4 July 2005

Another one down

by Matt Rubinstein at 7:16 am

apostles3.jpgThe Herald reports that another of the Twelve Apostles off Victoria’s Great Ocean Road has collapsed, leaving only eight apostles standing. The formation is made of limestone and was called the Sow and Piglets until the rise of Christian fundamentalism and its attendant iconography. The stacks were eroded out of the coastline by the Point-Break–quality surf and the stiff breeze, first into bridges like the old London Bridge (the land-connected part of which fell down in 1990, leaving London Arch) and then, when their spans collapsed, into the pillars that remain (or don’t). They are thought to have been formed somewhere between 25 million and 10 million years ago (much less if you’re one of the abovementioned fundamentalists) and are up to 45 metres high. It’s not clear whether there were ever (I mean recently) precisely twelve of the stacks or when the other ones collapsed, but I suppose it’s not really important.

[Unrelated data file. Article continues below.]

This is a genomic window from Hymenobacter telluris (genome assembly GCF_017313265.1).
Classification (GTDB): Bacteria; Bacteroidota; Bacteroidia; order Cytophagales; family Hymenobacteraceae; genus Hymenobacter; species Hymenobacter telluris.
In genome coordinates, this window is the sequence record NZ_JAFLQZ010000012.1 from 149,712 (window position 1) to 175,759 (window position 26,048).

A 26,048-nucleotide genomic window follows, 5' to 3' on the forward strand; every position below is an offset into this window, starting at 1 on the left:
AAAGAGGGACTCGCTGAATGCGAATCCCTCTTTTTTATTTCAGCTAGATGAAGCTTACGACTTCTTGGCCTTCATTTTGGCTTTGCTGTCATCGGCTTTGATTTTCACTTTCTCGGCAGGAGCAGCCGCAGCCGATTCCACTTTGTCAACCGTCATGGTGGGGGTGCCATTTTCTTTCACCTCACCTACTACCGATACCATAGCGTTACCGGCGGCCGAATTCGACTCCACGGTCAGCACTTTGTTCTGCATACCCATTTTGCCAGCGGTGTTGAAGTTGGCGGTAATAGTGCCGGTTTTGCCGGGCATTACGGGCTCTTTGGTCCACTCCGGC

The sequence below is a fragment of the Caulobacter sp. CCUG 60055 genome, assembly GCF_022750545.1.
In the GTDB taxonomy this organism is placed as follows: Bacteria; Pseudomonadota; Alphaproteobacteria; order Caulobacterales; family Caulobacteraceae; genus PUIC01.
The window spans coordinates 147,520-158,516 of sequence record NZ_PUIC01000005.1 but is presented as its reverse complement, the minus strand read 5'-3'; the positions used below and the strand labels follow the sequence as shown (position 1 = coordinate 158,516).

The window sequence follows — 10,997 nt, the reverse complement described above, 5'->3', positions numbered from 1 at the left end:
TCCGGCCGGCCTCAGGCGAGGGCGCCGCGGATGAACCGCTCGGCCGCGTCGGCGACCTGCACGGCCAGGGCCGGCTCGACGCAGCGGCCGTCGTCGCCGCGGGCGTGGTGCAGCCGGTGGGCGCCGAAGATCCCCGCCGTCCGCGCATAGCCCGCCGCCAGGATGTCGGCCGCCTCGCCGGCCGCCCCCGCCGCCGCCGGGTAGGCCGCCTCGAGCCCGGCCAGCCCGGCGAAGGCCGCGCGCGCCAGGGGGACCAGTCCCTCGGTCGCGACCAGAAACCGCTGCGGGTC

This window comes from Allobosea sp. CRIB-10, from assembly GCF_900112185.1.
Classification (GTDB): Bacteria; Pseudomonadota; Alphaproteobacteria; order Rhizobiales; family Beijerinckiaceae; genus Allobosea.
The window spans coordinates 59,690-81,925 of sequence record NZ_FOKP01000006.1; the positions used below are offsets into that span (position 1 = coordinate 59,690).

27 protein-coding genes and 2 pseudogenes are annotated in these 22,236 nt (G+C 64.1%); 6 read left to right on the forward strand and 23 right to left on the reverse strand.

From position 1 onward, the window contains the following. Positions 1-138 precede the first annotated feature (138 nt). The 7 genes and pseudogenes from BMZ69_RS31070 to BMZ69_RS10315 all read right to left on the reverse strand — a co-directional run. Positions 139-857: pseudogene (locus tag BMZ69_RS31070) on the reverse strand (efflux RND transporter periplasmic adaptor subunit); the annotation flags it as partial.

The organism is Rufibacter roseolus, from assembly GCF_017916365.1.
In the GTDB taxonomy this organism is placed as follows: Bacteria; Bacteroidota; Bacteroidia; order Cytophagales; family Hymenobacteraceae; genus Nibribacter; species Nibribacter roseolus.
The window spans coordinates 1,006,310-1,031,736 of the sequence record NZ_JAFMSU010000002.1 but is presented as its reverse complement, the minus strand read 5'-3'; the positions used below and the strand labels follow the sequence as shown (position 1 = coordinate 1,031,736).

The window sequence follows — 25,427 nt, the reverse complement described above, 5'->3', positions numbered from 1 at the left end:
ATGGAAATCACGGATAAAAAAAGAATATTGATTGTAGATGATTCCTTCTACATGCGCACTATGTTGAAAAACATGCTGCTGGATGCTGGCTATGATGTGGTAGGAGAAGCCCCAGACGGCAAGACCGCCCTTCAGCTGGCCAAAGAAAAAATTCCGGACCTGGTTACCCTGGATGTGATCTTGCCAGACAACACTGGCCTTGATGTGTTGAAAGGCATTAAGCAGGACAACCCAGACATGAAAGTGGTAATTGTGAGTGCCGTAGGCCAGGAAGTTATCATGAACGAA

While I was at uni some friends and I rode our pushbikes along the Great Ocean Road from Adelaide to Melbourne, and we had plenty of time to corroborate the heartbreaking winds that lash the coast as well as the majesty of the rock formations. They are one of those things, like the Grand Canyon, that you think can never be as good as everyone makes out and turn out to be better, that you think must have been robbed of something by their overexposure but somehow haven’t. It’s kind of sad to lose one of them, but at the same time I think it’s kind of cool, a demonstration of the fragility of beautiful things—even bloody great rocks—and a good reminder of our infinitesimal horizons. In all likelihood there’ll be heaps more apostles as the coastline pushes north and the same old forces keep building these things and then knocking them down, but we probably won’t be around to see it. It’s just chance that we’re here now.

It’s also nice that this bit of environmental destruction doesn’t seem to have been our fault.

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